What kind of camera do you use?

I mainly use Nikon SLRs, but that doesn’t always work out well on a bike, especially a lightweight bikepacking tour. An SLR is just too big and heavy. I have moved to using better point and shoot cameras on the bike to save weight. Cameras are getting smaller and smaller these days. Plus, I like to have the ability to shoot without stopping. But as I tell everyone, it’s not the camera, it’s the shooter. The best camera is the one in your hand. I try to teach composition at my tours to get people to “see” the image before they shoot. A well composed image will be good no matter what the camera, especially these days.

What do you want participants to get out of the bike tours?

My goal is to get the participants to learn to shoot their camera in manual mode and learn what the settings do for them. I also want to get them to think more about composition before they shoot an image. We do this while riding together through beautiful country, enjoying each other’s company and getting away from the real world for a weekend.

How hard are they?!

People should feel comfortable riding at least 45 miles of hilly gravel. When we first started, our “easy” day of riding turned out to be very hard because of the heat, cold and/or wind. I saw some of my participants in the head down position just trying to survive the trip back to the camp. That’s no way to enjoy the countryside so we changed things to include an easy five mile ride to a local cafe for dinner and two routes on the long day to give both the hard core cyclist and the more intermediate cyclist a fun ride.

I want the tour to be challenging, but not hard. I want the participants to be able to stop and take pictures along the way, so it’s pretty chilled. The difficulty will be determined by the area we ride in, so if we have a mountain photocycling tour in California next year, riders will have to be comfortable riding in the mountains before attempting that tour.

I really enjoyed reading the ‘Things learned from the saddle’ section of your website. Which point would you say is the most important?

Hmm, good question! Without reservation, I’d say the first lesson is the most important in cycling and in life. You have to get on the bike. You won’t get anywhere or do anything without first getting off the couch and getting on the bike. The first thing to do in your journey to greatness is to simply get started.

How do you prepare yourself for an epic bike ride?

Until theadventuremonkey.com becomes a multimillion dollar company (it’s in the plans) I will have to continue to work my corporate art job in a cubicle. It makes training difficult. I also have a family so finding riding time can be tough. I have three days a week that my wife lets me ride and I stick to that religiously. I ride a short 30-40 mile after work ride, a longer 50-60 mile ride and a big century ride every week. That keeps me in shape. Other things include finding the right setup on the bike and dialing in my nutrition needs for an epic ride.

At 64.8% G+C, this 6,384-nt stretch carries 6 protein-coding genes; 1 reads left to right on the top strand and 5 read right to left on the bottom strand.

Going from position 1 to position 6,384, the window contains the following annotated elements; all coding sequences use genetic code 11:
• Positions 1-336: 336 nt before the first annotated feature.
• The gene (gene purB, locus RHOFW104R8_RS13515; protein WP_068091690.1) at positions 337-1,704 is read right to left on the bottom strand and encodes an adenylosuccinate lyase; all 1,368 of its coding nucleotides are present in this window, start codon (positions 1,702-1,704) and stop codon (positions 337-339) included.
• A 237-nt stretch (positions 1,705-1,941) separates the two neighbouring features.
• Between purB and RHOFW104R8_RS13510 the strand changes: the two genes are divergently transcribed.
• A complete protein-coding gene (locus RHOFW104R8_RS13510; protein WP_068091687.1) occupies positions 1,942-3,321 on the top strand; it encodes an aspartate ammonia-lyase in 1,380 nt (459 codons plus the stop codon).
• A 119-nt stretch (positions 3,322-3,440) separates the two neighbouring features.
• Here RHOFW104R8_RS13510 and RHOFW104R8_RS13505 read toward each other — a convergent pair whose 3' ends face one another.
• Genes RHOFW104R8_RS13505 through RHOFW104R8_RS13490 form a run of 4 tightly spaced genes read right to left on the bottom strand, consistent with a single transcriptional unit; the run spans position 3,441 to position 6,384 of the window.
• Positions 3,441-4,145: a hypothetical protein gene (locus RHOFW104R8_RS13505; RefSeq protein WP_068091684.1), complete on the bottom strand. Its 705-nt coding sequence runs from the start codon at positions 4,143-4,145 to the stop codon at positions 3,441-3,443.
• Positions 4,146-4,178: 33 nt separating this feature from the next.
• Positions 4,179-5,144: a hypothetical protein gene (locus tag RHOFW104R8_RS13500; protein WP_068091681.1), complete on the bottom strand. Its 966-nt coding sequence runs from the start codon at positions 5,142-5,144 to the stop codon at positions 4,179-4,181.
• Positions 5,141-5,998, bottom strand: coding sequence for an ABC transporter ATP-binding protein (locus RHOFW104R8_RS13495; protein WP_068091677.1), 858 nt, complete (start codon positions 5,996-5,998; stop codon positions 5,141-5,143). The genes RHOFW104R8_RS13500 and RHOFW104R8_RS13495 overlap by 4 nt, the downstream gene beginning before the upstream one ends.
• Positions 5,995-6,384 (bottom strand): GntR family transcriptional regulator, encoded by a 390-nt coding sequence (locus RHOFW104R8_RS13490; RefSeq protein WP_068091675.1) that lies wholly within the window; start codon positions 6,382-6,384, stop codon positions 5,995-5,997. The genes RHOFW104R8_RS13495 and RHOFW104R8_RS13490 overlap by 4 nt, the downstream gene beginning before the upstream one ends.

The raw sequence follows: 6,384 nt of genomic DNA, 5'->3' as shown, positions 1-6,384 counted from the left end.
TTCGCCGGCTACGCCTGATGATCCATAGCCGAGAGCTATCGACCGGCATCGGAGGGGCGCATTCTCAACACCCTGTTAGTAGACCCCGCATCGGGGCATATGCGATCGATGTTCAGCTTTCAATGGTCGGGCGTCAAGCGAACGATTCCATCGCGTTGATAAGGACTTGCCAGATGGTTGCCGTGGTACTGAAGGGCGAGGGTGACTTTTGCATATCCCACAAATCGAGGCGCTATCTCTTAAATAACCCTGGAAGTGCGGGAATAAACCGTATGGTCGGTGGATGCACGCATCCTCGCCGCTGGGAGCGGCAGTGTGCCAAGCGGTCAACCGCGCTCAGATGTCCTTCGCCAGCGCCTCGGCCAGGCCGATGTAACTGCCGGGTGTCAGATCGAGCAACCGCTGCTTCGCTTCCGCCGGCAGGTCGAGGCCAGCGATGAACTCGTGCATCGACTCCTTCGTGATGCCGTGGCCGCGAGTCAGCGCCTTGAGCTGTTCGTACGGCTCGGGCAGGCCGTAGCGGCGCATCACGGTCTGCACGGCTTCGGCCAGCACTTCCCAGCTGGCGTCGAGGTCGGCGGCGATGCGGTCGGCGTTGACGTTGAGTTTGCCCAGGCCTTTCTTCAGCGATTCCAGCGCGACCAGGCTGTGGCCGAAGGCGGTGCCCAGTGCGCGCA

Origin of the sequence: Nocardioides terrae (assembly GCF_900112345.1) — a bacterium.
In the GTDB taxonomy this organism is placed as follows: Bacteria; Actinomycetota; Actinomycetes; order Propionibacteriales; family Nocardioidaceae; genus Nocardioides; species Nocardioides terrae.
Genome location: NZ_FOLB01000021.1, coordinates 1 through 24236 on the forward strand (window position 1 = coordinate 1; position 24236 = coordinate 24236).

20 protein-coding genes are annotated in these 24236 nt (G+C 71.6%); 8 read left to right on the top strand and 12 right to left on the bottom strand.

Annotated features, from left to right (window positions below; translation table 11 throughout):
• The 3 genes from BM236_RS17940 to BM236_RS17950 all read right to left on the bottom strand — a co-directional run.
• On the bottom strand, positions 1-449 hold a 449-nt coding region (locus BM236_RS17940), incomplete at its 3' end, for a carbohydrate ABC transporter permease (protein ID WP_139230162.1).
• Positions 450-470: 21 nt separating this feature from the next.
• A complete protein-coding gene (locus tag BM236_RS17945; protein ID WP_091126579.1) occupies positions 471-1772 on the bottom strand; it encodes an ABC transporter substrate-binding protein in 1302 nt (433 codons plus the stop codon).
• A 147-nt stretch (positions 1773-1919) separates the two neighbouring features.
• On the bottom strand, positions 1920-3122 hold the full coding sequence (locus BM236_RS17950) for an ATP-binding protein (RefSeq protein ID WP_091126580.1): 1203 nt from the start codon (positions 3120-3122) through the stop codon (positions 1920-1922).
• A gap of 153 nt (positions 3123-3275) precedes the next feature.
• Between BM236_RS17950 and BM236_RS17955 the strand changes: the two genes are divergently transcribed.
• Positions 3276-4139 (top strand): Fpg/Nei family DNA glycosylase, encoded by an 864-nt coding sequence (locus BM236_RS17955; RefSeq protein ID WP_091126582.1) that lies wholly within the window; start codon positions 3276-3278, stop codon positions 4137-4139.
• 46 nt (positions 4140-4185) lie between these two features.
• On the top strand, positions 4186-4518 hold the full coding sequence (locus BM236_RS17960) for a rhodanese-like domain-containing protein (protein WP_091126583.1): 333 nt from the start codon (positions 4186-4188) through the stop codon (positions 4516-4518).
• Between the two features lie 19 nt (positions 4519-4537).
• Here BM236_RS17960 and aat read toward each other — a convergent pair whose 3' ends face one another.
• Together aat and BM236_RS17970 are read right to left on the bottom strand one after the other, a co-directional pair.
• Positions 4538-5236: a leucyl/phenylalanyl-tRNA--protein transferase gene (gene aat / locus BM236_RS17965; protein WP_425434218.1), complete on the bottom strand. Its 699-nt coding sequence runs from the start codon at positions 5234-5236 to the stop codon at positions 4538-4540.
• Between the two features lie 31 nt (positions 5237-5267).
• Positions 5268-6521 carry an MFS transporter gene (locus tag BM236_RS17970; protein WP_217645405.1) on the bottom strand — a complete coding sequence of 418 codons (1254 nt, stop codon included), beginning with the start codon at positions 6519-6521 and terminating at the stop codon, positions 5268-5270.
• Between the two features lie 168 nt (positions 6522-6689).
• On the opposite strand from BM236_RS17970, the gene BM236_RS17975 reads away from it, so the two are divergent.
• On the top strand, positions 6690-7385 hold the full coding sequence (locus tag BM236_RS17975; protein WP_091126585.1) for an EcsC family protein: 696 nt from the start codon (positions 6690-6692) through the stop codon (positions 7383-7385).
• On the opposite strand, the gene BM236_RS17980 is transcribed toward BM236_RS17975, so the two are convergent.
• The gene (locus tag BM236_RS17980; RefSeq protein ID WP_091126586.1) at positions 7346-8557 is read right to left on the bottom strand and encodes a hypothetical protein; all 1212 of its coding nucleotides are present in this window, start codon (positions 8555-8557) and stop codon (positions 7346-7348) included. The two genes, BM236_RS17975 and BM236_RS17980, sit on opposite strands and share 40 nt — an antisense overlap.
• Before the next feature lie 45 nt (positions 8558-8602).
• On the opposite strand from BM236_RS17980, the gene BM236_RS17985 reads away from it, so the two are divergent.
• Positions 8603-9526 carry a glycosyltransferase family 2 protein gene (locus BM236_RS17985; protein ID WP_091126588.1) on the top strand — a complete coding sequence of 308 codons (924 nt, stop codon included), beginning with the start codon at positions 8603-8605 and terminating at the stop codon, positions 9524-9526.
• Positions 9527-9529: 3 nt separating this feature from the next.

What are the essentials you wouldn’t leave without?

I love my Revelate Designs frame bags to keep all the weight off my back and to keep the overall weight down. I enjoy ultralight touring or bikepacking and those bags are perfect. I have a lot of other stuff with me, but the most important after food and water is, of course, a camera!

And what do people normally take that they just don’t need?

Too much clothing or other niceties. I learned from a trip with Joe Meiser and Jason Boucher of Salsa Cycles that less is more. I’m still learning to par things down and keep my gear light. I do like to sleep in the protection of a tent or bivy, rather than a tarp because of bugs though.

Do you have a dream cycle route you’d like to complete?

The Tour Divide, The Pacific Coast, and I am a poor American with dreams of travel, so I’d love to ride through Europe, but would never turn down a good ride anywhere.

Do you listen to music when you’re cycling?

I usually don’t. It sounds a little cheesy, but I love the sound of riding and hearing nature all around me. When I do listen to music it ranges from heavy metal to grind up a hill, to worship music to take in the beauty of the natural world.

Is there anyone or anything that influences you greatly whether in cycling or in photography?

I am influenced by any image that takes my breath away. There are so many good photographers out there, but the late great Ansel Adams was one of the first that really influenced and inspired me. In the cycling world, I read many blogs of people doing amazing tours around the world, some with their whole family. They all inspire me. I found myself initially inspired to do more in this world by bike from reading the musings of Alastair Humphreys, Jason Boucher, aka Gnat, the Fat Cyclist, Aaron Teasdale, Jill Homer and Darren Alff of Bicycle Touring Pro.

Thanks to the best photographer/cyclist in all the land Eric Benjamin from theadventuremonkey.com for the absolutely incredible images!